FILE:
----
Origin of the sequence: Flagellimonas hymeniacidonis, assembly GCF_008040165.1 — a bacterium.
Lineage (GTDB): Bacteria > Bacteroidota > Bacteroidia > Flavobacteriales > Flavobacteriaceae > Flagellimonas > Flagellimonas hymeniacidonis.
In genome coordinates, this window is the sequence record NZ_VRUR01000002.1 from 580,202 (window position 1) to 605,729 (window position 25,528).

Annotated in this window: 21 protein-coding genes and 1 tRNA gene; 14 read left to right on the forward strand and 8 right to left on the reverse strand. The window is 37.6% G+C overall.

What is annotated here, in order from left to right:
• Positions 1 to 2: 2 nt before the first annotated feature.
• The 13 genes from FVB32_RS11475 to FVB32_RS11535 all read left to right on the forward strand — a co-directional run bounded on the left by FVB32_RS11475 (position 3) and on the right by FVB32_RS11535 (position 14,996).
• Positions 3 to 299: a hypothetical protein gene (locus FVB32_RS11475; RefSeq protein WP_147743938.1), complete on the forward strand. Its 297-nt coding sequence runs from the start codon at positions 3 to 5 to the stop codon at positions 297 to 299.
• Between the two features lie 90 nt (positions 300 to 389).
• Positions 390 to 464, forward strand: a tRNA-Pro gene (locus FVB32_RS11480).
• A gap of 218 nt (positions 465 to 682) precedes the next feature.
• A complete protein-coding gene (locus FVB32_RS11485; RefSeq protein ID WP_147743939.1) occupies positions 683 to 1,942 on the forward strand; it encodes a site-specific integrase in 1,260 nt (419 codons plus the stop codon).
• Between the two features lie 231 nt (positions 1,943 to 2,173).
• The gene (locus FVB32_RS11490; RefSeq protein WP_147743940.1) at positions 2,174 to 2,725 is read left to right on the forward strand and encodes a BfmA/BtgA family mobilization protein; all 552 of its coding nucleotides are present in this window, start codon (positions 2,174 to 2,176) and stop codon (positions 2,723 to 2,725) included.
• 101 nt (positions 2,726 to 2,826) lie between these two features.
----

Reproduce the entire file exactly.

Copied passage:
Origin of the sequence: Flagellimonas hymeniacidonis, assembly GCF_008040165.1 — a bacterium.
Lineage (GTDB): Bacteria > Bacteroidota > Bacteroidia > Flavobacteriales > Flavobacteriaceae > Flagellimonas > Flagellimonas hymeniacidonis.
In genome coordinates, this window is the sequence record NZ_VRUR01000002.1 from 580,202 (window position 1) to 605,729 (window position 25,528).

Annotated in this window: 21 protein-coding genes and 1 tRNA gene; 14 read left to right on the forward strand and 8 right to left on the reverse strand. The window is 37.6% G+C overall.

What is annotated here, in order from left to right:
• Positions 1 to 2: 2 nt before the first annotated feature.
• The 13 genes from FVB32_RS11475 to FVB32_RS11535 all read left to right on the forward strand — a co-directional run bounded on the left by FVB32_RS11475 (position 3) and on the right by FVB32_RS11535 (position 14,996).
• Positions 3 to 299: a hypothetical protein gene (locus FVB32_RS11475; RefSeq protein WP_147743938.1), complete on the forward strand. Its 297-nt coding sequence runs from the start codon at positions 3 to 5 to the stop codon at positions 297 to 299.
• Between the two features lie 90 nt (positions 300 to 389).
• Positions 390 to 464, forward strand: a tRNA-Pro gene (locus FVB32_RS11480).
• A gap of 218 nt (positions 465 to 682) precedes the next feature.
• A complete protein-coding gene (locus FVB32_RS11485; RefSeq protein ID WP_147743939.1) occupies positions 683 to 1,942 on the forward strand; it encodes a site-specific integrase in 1,260 nt (419 codons plus the stop codon).
• Between the two features lie 231 nt (positions 1,943 to 2,173).
• The gene (locus FVB32_RS11490; RefSeq protein WP_147743940.1) at positions 2,174 to 2,725 is read left to right on the forward strand and encodes a BfmA/BtgA family mobilization protein; all 552 of its coding nucleotides are present in this window, start codon (positions 2,174 to 2,176) and stop codon (positions 2,723 to 2,725) included.
• 101 nt (positions 2,726 to 2,826) lie between these two features.